AUTHORS

Mohsen Nafar 1 , * , Mahboob Lessan Pezeshki 2 , Heshmatollah Shahbazian 2 , Fatemeh Pour-Reza Gholi 2 , Ahmad Firouzan 2 , Pedram Ahmadpour 2 , Khadidheh Makhdomi 3 , Ali Ghafari 3 , Mohammad Reza Ardalan 4 , Jamshid Roozbeh 5 , Mojgan Jalalzadeh 6 , Mohmmad Hassan Ghadiani 2 , Masoud Khosravi 7 , Efat Razeghi 2

1 Department of Nephrology,Shahid Beheshti University of Medical Sciences, [email protected], Iran

2 Department of Nephrology, Tehran University of Medical Sciences, Iran

3 Department of Nephrology, Urmia University of Medical Sciences, Iran

4 Department of Nephrology, Tabriz University of Medical Sciences, Iran

5 Department of Nephrology, Shiraz University of Medical Sciences, Iran

6 Department of Nephrology, Zanjan University of Medical Sciences, Iran

7 Department of Nephrology, Rasht University of Medical Sciences, Iran

How to Cite: Nafar M, Pezeshki M, Shahbazian H, Gholi F, Firouzan A, et al. Gastrointestinal and Liver Malignancies after Renal Transplantation: A Multicenter Study, Nephro-Urol Mon. Online ahead of Print ; 1(1):33-38.

ARTICLE INFORMATION

Nephro-Urology Monthly: 1 (1); 33-38
Article Type: Research Article
Received: March 12, 2009
Accepted: April 8, 2009
READ FULL TEXT

Abstract

Background: Immunosuppression increases the incidence of cancer and promotes the growth of neoplasm in kidney transplant recipients. There have been few reports on the incidence of gastrointestinal (GI) and liver cancers from transplant registries.

Methods: In the current study, we collected data from 8 kidney transplant centers in Iran between 1984 and 2008, to detect the incidence, type, and outcome of GI and liver cancers after kidney transplantation. Only histologically confirmed tumors that occurred after renal transplantation were included in the analysis. We also compared their data with 3028 kidney recipients of two transplant centers.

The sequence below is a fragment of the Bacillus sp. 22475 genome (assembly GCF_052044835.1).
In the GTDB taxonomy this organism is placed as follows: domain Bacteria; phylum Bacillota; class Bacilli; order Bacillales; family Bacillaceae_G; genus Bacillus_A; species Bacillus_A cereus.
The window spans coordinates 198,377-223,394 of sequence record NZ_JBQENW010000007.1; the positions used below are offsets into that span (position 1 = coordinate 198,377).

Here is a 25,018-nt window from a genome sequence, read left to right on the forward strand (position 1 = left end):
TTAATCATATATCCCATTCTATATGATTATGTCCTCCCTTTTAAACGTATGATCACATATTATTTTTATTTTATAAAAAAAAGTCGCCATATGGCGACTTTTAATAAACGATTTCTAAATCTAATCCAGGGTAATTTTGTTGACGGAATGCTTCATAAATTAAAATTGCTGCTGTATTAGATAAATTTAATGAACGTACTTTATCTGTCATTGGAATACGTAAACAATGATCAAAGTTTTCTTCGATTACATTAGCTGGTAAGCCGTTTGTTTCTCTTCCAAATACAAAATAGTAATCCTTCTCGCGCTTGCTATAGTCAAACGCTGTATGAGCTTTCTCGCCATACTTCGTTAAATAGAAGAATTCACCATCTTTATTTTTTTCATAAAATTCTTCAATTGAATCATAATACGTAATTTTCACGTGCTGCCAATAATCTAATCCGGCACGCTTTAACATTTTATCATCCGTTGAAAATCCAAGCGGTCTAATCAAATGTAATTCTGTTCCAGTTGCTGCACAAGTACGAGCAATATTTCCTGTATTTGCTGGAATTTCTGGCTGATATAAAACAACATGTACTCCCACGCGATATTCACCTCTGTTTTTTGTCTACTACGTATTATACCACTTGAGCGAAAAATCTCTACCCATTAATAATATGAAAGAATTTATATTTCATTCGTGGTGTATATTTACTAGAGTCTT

Results: Of the 9355 patients who underwent kidney transplantation, GI tumors were detected in 14 (0.15%), 12 males and 2 females. Male gender was predominant between patients with GI and liver tumors (P=0.02). Colorectal carcinoma (CRC) was the most common GI cancer (n=7) followed by gastric adenocarcinoma (n=3) and hepatocellular carcinoma (n=3). Mean age of patients was 48.0 ± 10.6 (27 - 61) years and mean time of diagnosis since transplantation was 72 (5-284) months. Significant risk factors for the development of a de novo malignancy were male gender, older age (>50 years of age) and the total time on immunosuppression. Patient and graft survival rates from the time of GI and liver cancers onset were poor.

Conclusions: CRC was the most common GI tumor following kidney transplantation and was predominant in male. GI and liver malignancies have poor prognosis and early diagnosis and prompt treatment of the post- transplant malignancies is essential.

Full Text

Full text is available in PDF

© 0, Author(s). This is an open-access article distributed under the terms of the Creative Commons Attribution-NonCommercial 4.0 International License (http://creativecommons.org/licenses/by-nc/4.0/) which permits copy and redistribute the material just in noncommercial usages, provided the original work is properly cited.
COMMENTS

LEAVE A COMMENT HERE: